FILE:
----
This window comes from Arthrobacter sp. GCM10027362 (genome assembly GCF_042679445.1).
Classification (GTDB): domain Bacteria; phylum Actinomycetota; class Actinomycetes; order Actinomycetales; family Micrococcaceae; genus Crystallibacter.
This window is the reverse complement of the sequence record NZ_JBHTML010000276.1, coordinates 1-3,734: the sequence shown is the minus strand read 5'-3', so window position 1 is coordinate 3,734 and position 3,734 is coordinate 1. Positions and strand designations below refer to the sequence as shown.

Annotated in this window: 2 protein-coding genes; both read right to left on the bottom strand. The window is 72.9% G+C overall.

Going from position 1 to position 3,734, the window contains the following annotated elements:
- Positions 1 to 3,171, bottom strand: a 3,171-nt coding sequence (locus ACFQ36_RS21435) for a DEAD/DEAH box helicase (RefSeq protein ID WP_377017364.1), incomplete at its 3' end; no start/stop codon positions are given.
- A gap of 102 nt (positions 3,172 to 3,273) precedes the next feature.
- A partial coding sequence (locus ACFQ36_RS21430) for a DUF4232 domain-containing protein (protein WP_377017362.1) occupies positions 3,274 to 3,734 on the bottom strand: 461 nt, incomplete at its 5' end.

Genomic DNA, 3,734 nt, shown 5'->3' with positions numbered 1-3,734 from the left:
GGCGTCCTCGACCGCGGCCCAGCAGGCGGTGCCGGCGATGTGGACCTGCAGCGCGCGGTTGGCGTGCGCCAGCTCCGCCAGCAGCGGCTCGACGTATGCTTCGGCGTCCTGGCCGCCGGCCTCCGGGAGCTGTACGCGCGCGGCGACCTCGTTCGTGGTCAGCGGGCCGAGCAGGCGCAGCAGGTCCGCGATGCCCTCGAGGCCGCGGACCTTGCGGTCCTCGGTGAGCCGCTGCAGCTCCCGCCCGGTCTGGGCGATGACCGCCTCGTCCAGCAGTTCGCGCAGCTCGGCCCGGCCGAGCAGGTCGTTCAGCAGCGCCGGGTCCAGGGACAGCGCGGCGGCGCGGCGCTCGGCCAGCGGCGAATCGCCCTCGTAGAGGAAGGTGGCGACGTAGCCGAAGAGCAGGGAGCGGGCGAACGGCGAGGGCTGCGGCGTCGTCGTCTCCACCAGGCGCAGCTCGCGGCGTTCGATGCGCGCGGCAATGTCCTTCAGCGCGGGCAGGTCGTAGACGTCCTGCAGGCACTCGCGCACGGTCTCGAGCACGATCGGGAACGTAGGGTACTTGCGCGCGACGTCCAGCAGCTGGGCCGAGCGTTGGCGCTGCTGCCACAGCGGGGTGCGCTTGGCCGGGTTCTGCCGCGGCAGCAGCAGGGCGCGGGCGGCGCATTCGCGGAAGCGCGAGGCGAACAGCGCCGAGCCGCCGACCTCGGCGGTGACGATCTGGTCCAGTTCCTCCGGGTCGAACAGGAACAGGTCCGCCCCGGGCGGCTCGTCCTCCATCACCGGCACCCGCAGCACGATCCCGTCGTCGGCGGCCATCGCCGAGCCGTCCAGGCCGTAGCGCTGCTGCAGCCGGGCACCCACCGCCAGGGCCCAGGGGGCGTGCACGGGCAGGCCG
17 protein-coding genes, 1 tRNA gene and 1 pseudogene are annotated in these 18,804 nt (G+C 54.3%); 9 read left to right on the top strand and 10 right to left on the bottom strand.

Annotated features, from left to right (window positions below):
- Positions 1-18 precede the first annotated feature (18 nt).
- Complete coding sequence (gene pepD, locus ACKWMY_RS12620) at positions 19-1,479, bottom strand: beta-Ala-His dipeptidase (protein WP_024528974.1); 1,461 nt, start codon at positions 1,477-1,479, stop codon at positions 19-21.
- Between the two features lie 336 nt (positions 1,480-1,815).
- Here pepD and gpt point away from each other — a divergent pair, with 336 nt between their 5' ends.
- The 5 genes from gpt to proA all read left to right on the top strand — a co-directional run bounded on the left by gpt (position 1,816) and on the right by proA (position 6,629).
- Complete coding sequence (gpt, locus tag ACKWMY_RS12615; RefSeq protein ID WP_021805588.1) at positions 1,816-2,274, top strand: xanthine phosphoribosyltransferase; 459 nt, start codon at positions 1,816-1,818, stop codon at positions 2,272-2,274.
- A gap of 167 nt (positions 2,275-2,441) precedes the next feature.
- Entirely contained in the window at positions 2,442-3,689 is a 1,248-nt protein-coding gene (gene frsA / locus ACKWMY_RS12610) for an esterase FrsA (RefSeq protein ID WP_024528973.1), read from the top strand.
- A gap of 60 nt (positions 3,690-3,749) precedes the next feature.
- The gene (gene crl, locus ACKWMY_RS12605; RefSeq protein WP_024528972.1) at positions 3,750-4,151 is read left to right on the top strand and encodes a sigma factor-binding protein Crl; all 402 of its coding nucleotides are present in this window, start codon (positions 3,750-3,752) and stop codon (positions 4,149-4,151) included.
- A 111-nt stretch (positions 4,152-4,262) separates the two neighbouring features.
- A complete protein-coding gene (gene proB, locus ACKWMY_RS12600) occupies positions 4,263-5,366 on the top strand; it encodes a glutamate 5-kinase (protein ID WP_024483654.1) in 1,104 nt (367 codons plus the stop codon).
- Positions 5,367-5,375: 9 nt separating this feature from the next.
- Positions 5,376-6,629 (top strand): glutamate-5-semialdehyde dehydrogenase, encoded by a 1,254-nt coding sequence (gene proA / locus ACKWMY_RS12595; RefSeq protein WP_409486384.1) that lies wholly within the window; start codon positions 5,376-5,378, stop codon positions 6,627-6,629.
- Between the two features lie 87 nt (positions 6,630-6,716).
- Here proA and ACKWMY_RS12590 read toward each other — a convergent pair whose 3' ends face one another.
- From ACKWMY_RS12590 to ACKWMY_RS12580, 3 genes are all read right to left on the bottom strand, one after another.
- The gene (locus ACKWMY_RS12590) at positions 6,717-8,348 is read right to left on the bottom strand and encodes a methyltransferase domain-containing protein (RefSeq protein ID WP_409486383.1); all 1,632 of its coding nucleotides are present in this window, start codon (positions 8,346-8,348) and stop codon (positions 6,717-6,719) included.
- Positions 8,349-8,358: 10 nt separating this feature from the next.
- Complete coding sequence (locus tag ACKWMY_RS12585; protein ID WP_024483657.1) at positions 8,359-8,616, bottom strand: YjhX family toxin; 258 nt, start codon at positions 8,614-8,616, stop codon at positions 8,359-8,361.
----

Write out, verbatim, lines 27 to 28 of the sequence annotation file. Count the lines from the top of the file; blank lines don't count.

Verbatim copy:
- Between the two features lie 87 nt (positions 6,630-6,716).
- Here proA and ACKWMY_RS12590 read toward each other — a convergent pair whose 3' ends face one another.